German courts declared that Armin Meiwes was guilty of manslaughter for killing and eating Bernd Jürgen Armando Brandes in 2001. Because of video evidence that Brandes had volunteered and willingly consented, Meiwes was sentenced to only eight years in prison.
Public outcry and a legal appeal caused the court to retry Meiwes in 2006, at which time he was convicted of murder and sentenced to life in prison without parole.
Detlev Guenzel was convicted of a very similar crime in 2015, also in Germany. He met Wojciech Stempniewicz in a cannibal chatroom, they discovered their shared interest, and Stempniewicz met Guenzel in Hartmannsdorf-Reichenau for the express purpose of being killed and eaten.
Arif Ali and Farman Ali were arrested in 2011 for eating a human corpse dug up from a nearby graveyard in Pakistan. Shortly after being released from prison in 2014, the two were arrested again for digging up a corpse and making curry.
During the Holodomor Famine in Ukraine in 1931-1932 and the Siege of Leningrad of 1941-944, many people were reported to have turned to cannibalism of the dead in the face of mass starvation. Some are even reported to have cut off and eaten parts of their own bodies to survive. Survivors were afterward charged as criminals and executed or sent to gulags.
In addition to being illegal, eating humans is not actually very healthy. Humans can have all sorts of nasty, wiggly things crawling around in our flesh. Hepatitis, HIV, and The most well-known is the kuru virus, which is found in the human brain and transmitted through consumption.
Human flesh is also comparatively lacking in nutritional value, having far fewer calories per pound of meat than boars or bison. The effort required to subdue and dismember another person for food is enough to make all but the most avid anthropophagist give up and go for the supermarket. Eating already dead corpses carries the risk of catching whatever disease killed them.
If you want to be absolutely sure the meat is safe and no one will object, you could always try munching on yourself (except in Idaho, where consuming human flesh of any kind is illegal). Autocannibalism requires chopping off bits of yourself or possibly sucking out bits off yourself.
Invite friends over for tacos made from your own foot.
If you want to know what people taste like without chopping off your own foot, the taco chef has provided a detailed description.
Everyone Else Does It!
According to anthropologist (not to be confused with anthropophagist) William Arens, rumors of culturally sanctioned cannibalism have been greatly exaggerated. In 1979, he published The Man-Eating Myth, arguing that culturally accepted cannibalism is not nearly as wide-spread now or in history as people assume.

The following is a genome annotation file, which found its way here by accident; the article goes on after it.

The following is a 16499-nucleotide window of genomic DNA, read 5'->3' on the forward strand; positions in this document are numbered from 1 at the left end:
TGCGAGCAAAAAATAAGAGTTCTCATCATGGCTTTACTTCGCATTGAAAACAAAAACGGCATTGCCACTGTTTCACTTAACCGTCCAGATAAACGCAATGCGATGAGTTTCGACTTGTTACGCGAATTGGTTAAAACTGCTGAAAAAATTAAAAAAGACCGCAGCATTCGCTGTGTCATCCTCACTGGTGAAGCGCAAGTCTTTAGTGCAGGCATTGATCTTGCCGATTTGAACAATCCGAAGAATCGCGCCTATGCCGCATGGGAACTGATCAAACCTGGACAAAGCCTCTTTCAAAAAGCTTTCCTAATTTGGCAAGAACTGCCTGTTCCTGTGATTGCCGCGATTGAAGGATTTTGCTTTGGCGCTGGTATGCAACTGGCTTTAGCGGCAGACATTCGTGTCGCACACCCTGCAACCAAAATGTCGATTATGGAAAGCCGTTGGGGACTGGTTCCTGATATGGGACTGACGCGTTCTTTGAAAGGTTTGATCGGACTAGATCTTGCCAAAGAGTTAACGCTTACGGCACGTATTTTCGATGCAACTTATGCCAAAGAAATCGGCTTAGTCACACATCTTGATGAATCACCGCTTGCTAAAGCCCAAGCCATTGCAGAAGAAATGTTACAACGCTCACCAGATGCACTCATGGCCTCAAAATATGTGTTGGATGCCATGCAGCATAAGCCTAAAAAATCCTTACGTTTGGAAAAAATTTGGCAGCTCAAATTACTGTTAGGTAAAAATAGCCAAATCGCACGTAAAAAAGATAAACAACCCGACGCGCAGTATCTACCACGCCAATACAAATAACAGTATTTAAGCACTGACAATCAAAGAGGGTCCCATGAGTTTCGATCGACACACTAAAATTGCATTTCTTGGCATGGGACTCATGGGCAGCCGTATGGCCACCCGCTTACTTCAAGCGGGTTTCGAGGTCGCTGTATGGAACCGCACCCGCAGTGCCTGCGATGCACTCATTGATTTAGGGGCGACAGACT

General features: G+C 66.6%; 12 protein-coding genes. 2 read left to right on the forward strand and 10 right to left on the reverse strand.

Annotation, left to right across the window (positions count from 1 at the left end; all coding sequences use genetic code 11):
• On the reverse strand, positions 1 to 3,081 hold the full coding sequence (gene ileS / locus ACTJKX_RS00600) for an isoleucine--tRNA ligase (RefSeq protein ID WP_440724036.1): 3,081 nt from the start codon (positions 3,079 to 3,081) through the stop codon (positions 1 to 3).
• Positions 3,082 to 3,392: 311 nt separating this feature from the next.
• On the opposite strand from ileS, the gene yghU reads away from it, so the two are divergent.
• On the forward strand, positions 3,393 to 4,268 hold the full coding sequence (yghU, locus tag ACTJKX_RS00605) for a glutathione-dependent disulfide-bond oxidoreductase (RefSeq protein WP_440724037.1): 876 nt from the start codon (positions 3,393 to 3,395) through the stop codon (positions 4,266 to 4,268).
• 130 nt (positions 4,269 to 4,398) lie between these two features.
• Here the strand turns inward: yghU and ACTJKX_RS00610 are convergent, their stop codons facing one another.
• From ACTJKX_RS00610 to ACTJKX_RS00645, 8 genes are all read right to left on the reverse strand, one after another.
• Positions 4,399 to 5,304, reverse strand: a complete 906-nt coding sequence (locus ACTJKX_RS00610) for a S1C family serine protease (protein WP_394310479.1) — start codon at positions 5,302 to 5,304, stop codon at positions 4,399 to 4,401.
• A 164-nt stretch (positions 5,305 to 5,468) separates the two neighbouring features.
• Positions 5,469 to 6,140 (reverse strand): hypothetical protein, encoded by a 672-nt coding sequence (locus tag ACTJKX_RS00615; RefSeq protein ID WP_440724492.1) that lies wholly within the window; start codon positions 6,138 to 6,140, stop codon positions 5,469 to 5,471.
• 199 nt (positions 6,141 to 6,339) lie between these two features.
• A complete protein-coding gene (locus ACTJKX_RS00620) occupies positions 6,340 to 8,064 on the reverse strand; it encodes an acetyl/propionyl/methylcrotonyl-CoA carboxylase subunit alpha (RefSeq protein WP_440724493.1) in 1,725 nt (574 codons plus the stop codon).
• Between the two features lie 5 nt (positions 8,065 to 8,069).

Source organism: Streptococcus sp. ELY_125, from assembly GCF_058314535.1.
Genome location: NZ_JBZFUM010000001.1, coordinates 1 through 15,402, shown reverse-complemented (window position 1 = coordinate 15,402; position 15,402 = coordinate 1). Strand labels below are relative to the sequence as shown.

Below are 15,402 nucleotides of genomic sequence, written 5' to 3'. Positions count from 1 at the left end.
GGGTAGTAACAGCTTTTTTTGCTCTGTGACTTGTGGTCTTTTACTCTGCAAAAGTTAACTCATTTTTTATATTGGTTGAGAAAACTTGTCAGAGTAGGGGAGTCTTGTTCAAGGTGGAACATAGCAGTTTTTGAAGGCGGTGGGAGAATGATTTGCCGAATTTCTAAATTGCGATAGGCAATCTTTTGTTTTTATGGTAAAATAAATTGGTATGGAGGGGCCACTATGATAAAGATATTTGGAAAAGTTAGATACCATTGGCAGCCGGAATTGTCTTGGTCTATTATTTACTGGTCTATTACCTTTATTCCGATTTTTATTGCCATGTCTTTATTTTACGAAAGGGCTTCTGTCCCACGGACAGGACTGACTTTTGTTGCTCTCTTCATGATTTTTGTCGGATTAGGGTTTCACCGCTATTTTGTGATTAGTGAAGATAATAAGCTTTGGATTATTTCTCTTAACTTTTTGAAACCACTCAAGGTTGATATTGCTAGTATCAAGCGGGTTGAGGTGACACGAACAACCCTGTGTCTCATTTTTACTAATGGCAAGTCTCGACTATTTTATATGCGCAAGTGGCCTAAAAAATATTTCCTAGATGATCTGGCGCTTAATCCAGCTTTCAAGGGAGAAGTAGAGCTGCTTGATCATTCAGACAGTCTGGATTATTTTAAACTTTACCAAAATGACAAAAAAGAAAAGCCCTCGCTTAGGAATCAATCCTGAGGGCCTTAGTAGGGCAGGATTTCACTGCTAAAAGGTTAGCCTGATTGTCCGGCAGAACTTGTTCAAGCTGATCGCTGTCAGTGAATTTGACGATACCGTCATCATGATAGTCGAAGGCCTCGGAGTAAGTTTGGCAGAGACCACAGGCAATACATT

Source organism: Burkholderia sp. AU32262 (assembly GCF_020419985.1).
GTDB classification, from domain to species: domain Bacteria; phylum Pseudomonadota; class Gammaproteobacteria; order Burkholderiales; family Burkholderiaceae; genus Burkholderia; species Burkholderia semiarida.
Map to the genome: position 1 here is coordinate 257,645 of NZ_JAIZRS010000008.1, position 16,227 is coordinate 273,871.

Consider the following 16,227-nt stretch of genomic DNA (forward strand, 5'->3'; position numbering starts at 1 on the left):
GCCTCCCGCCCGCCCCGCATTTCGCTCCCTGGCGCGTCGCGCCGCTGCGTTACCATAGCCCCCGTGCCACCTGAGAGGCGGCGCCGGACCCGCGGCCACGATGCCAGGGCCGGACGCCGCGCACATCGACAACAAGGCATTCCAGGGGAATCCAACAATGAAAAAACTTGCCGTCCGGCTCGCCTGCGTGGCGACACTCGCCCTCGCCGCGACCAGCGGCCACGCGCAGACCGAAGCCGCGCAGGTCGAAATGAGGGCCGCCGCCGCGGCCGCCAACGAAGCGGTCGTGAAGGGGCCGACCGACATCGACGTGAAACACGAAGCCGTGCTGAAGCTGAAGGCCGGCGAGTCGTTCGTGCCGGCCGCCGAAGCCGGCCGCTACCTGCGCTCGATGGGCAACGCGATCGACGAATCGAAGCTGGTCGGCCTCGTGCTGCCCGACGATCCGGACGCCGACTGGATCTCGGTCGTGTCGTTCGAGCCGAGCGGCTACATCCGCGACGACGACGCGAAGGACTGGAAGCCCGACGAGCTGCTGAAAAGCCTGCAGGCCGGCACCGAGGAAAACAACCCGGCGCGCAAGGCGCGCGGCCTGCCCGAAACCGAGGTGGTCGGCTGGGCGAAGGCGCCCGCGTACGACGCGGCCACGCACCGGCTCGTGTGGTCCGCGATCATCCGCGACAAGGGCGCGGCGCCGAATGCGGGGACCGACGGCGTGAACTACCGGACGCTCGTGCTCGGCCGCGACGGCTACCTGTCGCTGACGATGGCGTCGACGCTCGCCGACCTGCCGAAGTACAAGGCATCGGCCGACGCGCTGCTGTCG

Evidence of whole societies of people eating each other relies heavily on statements from one group telling researchers that those weirdos next door will gnaw your face off. The next-door neighbors killed children and ate them, so they must be invaded. Their armies devoured fallen enemies, so be sure not to lose in battle. With the exception of funerary rituals, documented cases of socially accepted cannibalism are few and far between.
The fact that Europeans, up through the early 20th Century, practiced medicinal cannibalism adds a gruesomely hypocritical twist to this bit of etymology. Powdered skulls in your beer cured headaches. Drinking blood would balance your humors. Rubbing human fat on a wound might speed the healing. If you wanted to get fancy, you could even try bloody marmalade made by Franciscan friars. None of this was considered cannibalism, of course. Only uncultured savages and starving people were cannibals. Taking pulverized mummy pills with your morning tea is just following doctors’ orders.
If you want to write about cannibals, make sure you check the facts first. Archaeologists, anthropologists, and historians argue amongst themselves about how common it is or ever was. Hic Dragones, a press and organizer of conferences on “the weird, the dark, and the strange” held a Cannibals Conference Programme in 2015, with presentations from religious scholars, historical dietitians, pathologists, and psychologists. There are a lot of facts, many of them contradicting each other, but cannibals make an excellent addition to murder or horror stories. No holiday is complete without cannibals!